MRS. HENRY TIPPETT (1880-1969)
(pseudonym of Isabel Clementine Binny Tippett, née Kemp)

Suffragist, nurse, and mother of composer Sir Michael Tippett; author of eight New Woman and "marriage problem" novels, including The Power of the Petticoat (1911), Green Girl (1913), Life-Force (1915), and Living Dust (1922).


Biographer, children's author, and novelist; her children's fiction include The Faery of Lisbawn (1900) and The Children of Nugentstown and Their Dealings with the Sidhe (1911); novels include A Girl from Mexico (1914), a Western influenced by her life with her husband on an American ranch.


Author of several melodramatic novels, including The Doom of the House of Marsaniac (1905), The Romance of a State Secret (1911), and The Night Dancer (1912).

LAURA TROUBRIDGE (c.1865-1946)
(née Gurney, aka Lady Troubridge)

Novelist and etiquette writer, related by marriage to Una Troubridge, Radclyffe Hall's partner; The Book of Etiquette (1931) and Etiquette and Entertaining (1939) were used to research the film Gosford Park; novels include Mrs. Vernon's Daughter (1917) and The Dusty Angel (1927).

L. PARRY TRUSCOTT (?1869-1915)
(pseudonym of Katherine Edith Spicer-Jay)

More research needed; journalist and author of several novels, including Motherhood (1904), The Question (1910), Hilary's Career (1913), and Obstacles (1916).


Suffragist, journalist, and novelist, whose work is influenced by socialist beliefs and interest in the occult; works include The Heart of a Woman (1917), Ghosts I Have Seen and Other Psychic Experiences (1919), and Found Dead and Other True Ghost Stories (1928).

DEREK VANE (?1856-1939)
(pseudonym of Blanche Eaton Back)

Author of mysteries and romance novels from the 1890s to the 1930s, including The Three Daughters of Night (1897), Lady Varley (1914), The Trump Card (1925), The Unguarded Hour (1929), and Dancer's End (1934).

NORA VYNNE (1864-1914)

Journalist, activist, and novelist; her story collection The Blind Artist's Pictures (1893) and novel A Man and His Womankind (1895) were praised by the likes of J. M. Barrie and H. G. Wells; later work includes the novels The Pieces of Silver (1911) and So It Is with the Damsel (1913).

(pseudonym of Florence Alice James, née Price)

Playwright, actress, and novelist; works often deal with marital drama and include Who Was Lady Thorne? (1904), Mad Sir Geoffrey (1907), The Price of Silence (1916), The Grey Moth (1920), and The Lady in Furs (1922).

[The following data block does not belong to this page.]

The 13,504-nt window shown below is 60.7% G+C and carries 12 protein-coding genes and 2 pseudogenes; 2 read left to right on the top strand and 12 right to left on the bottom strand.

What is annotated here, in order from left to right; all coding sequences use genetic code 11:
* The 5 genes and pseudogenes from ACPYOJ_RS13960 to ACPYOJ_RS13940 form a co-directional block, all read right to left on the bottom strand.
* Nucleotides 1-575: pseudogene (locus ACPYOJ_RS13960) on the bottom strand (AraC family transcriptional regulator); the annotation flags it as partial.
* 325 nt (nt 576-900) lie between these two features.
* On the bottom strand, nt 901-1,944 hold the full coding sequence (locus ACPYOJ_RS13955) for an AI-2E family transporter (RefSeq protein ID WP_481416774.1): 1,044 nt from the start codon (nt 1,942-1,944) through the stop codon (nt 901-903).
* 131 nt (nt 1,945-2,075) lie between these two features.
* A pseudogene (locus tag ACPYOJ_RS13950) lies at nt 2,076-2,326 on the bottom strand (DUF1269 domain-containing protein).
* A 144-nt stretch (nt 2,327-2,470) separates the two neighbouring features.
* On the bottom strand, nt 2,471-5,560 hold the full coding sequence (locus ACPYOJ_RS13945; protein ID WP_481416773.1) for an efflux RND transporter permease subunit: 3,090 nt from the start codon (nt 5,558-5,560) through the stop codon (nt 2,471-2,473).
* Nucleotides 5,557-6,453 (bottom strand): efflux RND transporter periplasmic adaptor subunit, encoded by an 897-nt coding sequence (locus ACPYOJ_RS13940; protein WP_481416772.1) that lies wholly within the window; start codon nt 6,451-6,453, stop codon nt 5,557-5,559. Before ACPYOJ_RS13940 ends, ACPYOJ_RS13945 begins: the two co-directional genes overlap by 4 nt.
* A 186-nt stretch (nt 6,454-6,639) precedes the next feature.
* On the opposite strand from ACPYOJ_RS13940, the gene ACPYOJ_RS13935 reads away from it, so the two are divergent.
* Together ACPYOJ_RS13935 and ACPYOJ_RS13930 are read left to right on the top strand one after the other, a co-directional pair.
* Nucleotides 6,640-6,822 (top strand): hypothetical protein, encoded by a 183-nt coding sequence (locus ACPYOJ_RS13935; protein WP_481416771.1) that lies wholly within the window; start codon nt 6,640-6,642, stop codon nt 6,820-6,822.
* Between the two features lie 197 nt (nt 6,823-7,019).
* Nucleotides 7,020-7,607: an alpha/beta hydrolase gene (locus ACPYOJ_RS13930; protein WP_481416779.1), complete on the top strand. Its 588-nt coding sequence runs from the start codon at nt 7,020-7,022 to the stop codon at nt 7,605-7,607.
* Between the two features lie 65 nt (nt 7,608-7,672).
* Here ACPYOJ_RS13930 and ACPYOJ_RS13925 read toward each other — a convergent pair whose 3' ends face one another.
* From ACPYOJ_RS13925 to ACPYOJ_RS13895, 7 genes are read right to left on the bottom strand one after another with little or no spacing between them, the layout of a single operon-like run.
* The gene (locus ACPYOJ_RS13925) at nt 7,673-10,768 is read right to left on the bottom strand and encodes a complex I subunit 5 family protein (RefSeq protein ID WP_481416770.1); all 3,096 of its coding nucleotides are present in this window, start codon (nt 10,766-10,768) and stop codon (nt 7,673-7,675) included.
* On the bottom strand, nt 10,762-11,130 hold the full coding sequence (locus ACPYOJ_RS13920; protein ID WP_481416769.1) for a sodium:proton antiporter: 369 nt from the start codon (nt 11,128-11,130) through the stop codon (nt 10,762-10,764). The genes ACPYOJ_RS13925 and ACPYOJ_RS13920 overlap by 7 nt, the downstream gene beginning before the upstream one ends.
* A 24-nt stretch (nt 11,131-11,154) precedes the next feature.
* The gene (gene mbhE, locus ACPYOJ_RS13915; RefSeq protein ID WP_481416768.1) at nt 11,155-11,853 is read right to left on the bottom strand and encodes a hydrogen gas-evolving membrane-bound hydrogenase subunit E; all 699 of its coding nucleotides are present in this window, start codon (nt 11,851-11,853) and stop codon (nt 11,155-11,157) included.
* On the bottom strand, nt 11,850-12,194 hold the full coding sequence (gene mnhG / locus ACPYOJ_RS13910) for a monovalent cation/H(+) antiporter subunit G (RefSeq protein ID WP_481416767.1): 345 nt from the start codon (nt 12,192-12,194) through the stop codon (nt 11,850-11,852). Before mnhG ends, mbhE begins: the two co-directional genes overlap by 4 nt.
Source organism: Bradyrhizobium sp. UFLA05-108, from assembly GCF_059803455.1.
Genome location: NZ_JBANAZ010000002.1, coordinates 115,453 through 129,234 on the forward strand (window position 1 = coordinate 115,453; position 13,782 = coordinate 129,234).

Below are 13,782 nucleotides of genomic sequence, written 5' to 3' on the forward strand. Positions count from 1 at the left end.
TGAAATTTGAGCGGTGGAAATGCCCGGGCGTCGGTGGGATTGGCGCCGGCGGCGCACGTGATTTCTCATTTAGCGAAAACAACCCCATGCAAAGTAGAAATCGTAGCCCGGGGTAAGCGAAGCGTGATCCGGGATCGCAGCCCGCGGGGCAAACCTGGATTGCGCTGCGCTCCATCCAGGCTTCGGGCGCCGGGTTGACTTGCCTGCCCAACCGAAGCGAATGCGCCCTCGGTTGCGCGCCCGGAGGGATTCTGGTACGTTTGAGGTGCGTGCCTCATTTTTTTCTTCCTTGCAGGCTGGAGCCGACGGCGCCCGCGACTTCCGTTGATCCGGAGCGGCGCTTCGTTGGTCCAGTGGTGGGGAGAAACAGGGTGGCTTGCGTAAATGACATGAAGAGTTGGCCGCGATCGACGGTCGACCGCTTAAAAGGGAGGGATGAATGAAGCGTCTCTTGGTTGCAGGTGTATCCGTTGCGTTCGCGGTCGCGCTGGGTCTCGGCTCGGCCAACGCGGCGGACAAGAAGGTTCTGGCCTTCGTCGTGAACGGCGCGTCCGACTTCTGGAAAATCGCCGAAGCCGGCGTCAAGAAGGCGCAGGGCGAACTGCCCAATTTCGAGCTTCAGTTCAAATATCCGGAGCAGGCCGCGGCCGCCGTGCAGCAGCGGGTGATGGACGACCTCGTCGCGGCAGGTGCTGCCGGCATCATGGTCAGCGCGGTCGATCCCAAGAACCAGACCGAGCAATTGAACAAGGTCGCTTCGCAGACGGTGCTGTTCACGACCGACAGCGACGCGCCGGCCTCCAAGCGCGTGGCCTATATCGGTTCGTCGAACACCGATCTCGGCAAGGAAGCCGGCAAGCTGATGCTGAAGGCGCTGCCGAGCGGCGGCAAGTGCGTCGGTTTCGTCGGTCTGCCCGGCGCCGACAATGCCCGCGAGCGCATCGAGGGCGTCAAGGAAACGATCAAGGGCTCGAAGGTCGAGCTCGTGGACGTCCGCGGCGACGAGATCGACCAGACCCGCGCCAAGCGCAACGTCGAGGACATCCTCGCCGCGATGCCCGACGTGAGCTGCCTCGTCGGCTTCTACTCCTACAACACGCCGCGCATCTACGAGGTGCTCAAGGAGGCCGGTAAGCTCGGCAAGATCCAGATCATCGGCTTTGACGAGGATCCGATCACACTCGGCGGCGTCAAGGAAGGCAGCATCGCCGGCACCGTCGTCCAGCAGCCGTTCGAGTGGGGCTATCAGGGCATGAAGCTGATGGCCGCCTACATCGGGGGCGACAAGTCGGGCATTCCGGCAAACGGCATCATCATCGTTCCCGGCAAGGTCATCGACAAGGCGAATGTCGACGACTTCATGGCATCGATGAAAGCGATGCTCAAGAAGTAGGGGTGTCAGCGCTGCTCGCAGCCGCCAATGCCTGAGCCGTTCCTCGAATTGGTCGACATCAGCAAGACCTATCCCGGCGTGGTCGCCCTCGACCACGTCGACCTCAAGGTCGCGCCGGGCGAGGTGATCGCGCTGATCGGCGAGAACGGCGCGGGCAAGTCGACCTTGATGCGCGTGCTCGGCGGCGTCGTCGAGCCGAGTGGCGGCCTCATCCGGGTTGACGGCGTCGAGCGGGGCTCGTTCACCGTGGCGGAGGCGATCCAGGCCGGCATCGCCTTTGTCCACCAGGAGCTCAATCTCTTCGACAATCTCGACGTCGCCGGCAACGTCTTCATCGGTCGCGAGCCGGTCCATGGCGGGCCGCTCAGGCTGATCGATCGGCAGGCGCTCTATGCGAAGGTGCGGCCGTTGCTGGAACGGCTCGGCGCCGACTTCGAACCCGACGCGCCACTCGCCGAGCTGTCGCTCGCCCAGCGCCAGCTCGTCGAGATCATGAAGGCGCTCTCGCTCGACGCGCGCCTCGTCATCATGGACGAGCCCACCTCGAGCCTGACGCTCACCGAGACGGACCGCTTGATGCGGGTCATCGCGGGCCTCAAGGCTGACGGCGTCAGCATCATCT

GERTRUDE WARDEN (dates unknown)

More research needed; prolific novelist of the 1890s to 1910s; some titles are intriguing, such as The Wooing of a Fairy (1897), Merely Man (1909), The World, the Flesh and the Casino (1909), and Two Girls and a Saint (1915).

A[GNES]. R[USSELL]. WEEKES (1880-1940)

Sister of Rose (below); the sisters wrote novels together and separately;  Rose herself wrote more than a dozen romantic novels including Faith Unfaithful (1910), Spanish Sunlight (1925), Esmé's Sons (1930), and Revel's Wife (1940).


Sister of Agnes (above); wrote novels with her sister as well as on her own; Rose's novels include The Laurensons (1913), B 14 (1920), Sea Nymph (1927), and Mignonette (1930).

MRS. GEORGE WEMYSS (1868-????)
(pseudonym of Mary Wemyss, née Lutyens)

Children's author and novelist; sister of architect Edwin Lutyens; according to OCEF, her novels often focus on children; titles include The Professional Aunt (1910), People of Popham (1911), Impossible People (1918), and Oranges and Lemons (1919).


Author of dozens of "smartly witty novels, self-consciously progressive especially about sex" (OCEF) in the 1900s-1920s, such as Pink Purity (1909), Green Grapes (1918), A Bargain Bride (1929); her late novel The Television Girl (1928) may be of interest as an early futuristic novel.

MARGARET WESTRUP (dates unknown)

More research needed; author of several novels in the 1900s-1920s, including The Greater Mischief (1907), Phyllis in Middlewych (1911), Tide Marks (1913), The Moulding Loft (1917), The Fog and the Fan (1920), and The Blue Hat (1921).


Critic, biographer, translator, and novelist whose early fiction, such as Widdicombe (1905) and A Man of Genius (1908), was influenced by Hardy; later works include The Sleeping Partner (1919), Ropes of Sand (1926), Delicate Dilemmas (1927), and The Cup and the Lip (1929).


Social worker, children's author, Biblical writer, and novelist; fiction includes Moll o' the Toll-Bar (1911), Father M.P. (1923), and The Children of Trafalgar Square (1925); discussed in Rediscovering Forgotten Radicals, edited by Angela Ingram and Daphne Patai.

pseudonym of Violet Louise Wrench, née Gibbs, aka Mollie Stanley Wrench)